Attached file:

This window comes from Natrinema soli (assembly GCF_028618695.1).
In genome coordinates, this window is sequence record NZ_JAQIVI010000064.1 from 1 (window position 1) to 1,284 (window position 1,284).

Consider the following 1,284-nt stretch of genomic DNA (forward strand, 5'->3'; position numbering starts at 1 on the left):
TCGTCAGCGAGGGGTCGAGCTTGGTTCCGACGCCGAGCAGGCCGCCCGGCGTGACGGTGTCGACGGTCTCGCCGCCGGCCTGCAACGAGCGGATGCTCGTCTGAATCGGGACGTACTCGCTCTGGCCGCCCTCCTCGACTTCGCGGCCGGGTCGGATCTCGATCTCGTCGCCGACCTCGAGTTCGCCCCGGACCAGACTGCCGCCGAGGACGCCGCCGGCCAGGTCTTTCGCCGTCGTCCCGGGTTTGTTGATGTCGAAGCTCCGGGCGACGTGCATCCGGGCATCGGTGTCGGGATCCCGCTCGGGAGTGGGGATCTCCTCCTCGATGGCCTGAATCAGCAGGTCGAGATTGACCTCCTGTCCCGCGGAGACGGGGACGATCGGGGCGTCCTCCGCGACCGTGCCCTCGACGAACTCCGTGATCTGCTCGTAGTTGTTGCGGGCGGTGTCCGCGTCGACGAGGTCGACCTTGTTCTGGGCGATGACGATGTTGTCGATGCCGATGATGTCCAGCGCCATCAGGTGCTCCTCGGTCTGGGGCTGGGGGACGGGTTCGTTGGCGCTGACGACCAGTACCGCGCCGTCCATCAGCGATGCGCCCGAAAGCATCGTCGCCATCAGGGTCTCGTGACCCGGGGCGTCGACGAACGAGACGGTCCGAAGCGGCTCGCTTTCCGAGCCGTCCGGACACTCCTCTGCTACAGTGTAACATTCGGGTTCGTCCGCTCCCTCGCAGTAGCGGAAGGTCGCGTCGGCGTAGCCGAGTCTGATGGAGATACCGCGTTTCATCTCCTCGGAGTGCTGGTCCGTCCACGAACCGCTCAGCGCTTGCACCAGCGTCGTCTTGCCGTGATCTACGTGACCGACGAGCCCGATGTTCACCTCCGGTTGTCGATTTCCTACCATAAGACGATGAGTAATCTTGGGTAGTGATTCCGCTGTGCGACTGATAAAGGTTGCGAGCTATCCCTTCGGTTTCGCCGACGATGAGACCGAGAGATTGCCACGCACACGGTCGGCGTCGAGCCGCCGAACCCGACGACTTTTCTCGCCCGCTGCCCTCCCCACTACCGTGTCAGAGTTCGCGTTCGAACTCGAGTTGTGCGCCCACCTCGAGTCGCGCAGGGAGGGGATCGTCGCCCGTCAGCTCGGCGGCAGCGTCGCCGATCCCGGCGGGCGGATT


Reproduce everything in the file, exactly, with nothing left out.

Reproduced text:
This window comes from Natrinema soli (assembly GCF_028618695.1).
In genome coordinates, this window is sequence record NZ_JAQIVI010000064.1 from 1 (window position 1) to 1,284 (window position 1,284).

Consider the following 1,284-nt stretch of genomic DNA (forward strand, 5'->3'; position numbering starts at 1 on the left):
TCGTCAGCGAGGGGTCGAGCTTGGTTCCGACGCCGAGCAGGCCGCCCGGCGTGACGGTGTCGACGGTCTCGCCGCCGGCCTGCAACGAGCGGATGCTCGTCTGAATCGGGACGTACTCGCTCTGGCCGCCCTCCTCGACTTCGCGGCCGGGTCGGATCTCGATCTCGTCGCCGACCTCGAGTTCGCCCCGGACCAGACTGCCGCCGAGGACGCCGCCGGCCAGGTCTTTCGCCGTCGTCCCGGGTTTGTTGATGTCGAAGCTCCGGGCGACGTGCATCCGGGCATCGGTGTCGGGATCCCGCTCGGGAGTGGGGATCTCCTCCTCGATGGCCTGAATCAGCAGGTCGAGATTGACCTCCTGTCCCGCGGAGACGGGGACGATCGGGGCGTCCTCCGCGACCGTGCCCTCGACGAACTCCGTGATCTGCTCGTAGTTGTTGCGGGCGGTGTCCGCGTCGACGAGGTCGACCTTGTTCTGGGCGATGACGATGTTGTCGATGCCGATGATGTCCAGCGCCATCAGGTGCTCCTCGGTCTGGGGCTGGGGGACGGGTTCGTTGGCGCTGACGACCAGTACCGCGCCGTCCATCAGCGATGCGCCCGAAAGCATCGTCGCCATCAGGGTCTCGTGACCCGGGGCGTCGACGAACGAGACGGTCCGAAGCGGCTCGCTTTCCGAGCCGTCCGGACACTCCTCTGCTACAGTGTAACATTCGGGTTCGTCCGCTCCCTCGCAGTAGCGGAAGGTCGCGTCGGCGTAGCCGAGTCTGATGGAGATACCGCGTTTCATCTCCTCGGAGTGCTGGTCCGTCCACGAACCGCTCAGCGCTTGCACCAGCGTCGTCTTGCCGTGATCTACGTGACCGACGAGCCCGATGTTCACCTCCGGTTGTCGATTTCCTACCATAAGACGATGAGTAATCTTGGGTAGTGATTCCGCTGTGCGACTGATAAAGGTTGCGAGCTATCCCTTCGGTTTCGCCGACGATGAGACCGAGAGATTGCCACGCACACGGTCGGCGTCGAGCCGCCGAACCCGACGACTTTTCTCGCCCGCTGCCCTCCCCACTACCGTGTCAGAGTTCGCGTTCGAACTCGAGTTGTGCGCCCACCTCGAGTCGCGCAGGGAGGGGATCGTCGCCCGTCAGCTCGGCGGCAGCGTCGCCGATCCCGGCGGGCGGATT